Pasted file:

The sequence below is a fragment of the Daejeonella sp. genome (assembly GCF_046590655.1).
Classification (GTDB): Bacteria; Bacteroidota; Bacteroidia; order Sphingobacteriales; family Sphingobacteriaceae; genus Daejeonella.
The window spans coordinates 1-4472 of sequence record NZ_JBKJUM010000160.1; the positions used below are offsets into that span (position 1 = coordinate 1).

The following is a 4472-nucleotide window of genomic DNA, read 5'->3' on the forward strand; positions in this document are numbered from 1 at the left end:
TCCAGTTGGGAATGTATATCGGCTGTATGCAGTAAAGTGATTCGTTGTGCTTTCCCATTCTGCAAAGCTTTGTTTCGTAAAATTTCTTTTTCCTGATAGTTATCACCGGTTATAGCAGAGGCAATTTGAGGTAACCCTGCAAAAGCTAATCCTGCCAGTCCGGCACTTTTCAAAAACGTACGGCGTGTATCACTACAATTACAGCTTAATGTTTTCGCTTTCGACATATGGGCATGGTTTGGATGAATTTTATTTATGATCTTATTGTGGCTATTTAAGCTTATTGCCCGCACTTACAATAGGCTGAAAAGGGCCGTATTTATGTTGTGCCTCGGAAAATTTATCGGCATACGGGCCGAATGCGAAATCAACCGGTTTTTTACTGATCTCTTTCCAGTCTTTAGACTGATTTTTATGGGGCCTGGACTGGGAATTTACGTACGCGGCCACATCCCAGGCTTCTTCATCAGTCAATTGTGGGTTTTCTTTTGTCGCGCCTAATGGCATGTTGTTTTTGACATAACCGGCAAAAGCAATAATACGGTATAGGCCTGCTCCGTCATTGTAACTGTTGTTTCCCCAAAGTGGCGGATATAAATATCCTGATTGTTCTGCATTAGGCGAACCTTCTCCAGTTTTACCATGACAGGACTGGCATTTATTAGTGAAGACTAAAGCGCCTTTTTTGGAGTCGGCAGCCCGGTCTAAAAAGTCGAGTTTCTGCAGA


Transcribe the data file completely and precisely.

The sequence below is a fragment of the Daejeonella sp. genome (assembly GCF_046590655.1).
Classification (GTDB): Bacteria; Bacteroidota; Bacteroidia; order Sphingobacteriales; family Sphingobacteriaceae; genus Daejeonella.
The window spans coordinates 1-4472 of sequence record NZ_JBKJUM010000160.1; the positions used below are offsets into that span (position 1 = coordinate 1).

The following is a 4472-nucleotide window of genomic DNA, read 5'->3' on the forward strand; positions in this document are numbered from 1 at the left end:
TCCAGTTGGGAATGTATATCGGCTGTATGCAGTAAAGTGATTCGTTGTGCTTTCCCATTCTGCAAAGCTTTGTTTCGTAAAATTTCTTTTTCCTGATAGTTATCACCGGTTATAGCAGAGGCAATTTGAGGTAACCCTGCAAAAGCTAATCCTGCCAGTCCGGCACTTTTCAAAAACGTACGGCGTGTATCACTACAATTACAGCTTAATGTTTTCGCTTTCGACATATGGGCATGGTTTGGATGAATTTTATTTATGATCTTATTGTGGCTATTTAAGCTTATTGCCCGCACTTACAATAGGCTGAAAAGGGCCGTATTTATGTTGTGCCTCGGAAAATTTATCGGCATACGGGCCGAATGCGAAATCAACCGGTTTTTTACTGATCTCTTTCCAGTCTTTAGACTGATTTTTATGGGGCCTGGACTGGGAATTTACGTACGCGGCCACATCCCAGGCTTCTTCATCAGTCAATTGTGGGTTTTCTTTTGTCGCGCCTAATGGCATGTTGTTTTTGACATAACCGGCAAAAGCAATAATACGGTATAGGCCTGCTCCGTCATTGTAACTGTTGTTTCCCCAAAGTGGCGGATATAAATATCCTGATTGTTCTGCATTAGGCGAACCTTCTCCAGTTTTACCATGACAGGACTGGCATTTATTAGTGAAGACTAAAGCGCCTTTTTTGGAGTCGGCAGCCCGGTCTAAAAAGTCGAGTTTCTGCAGA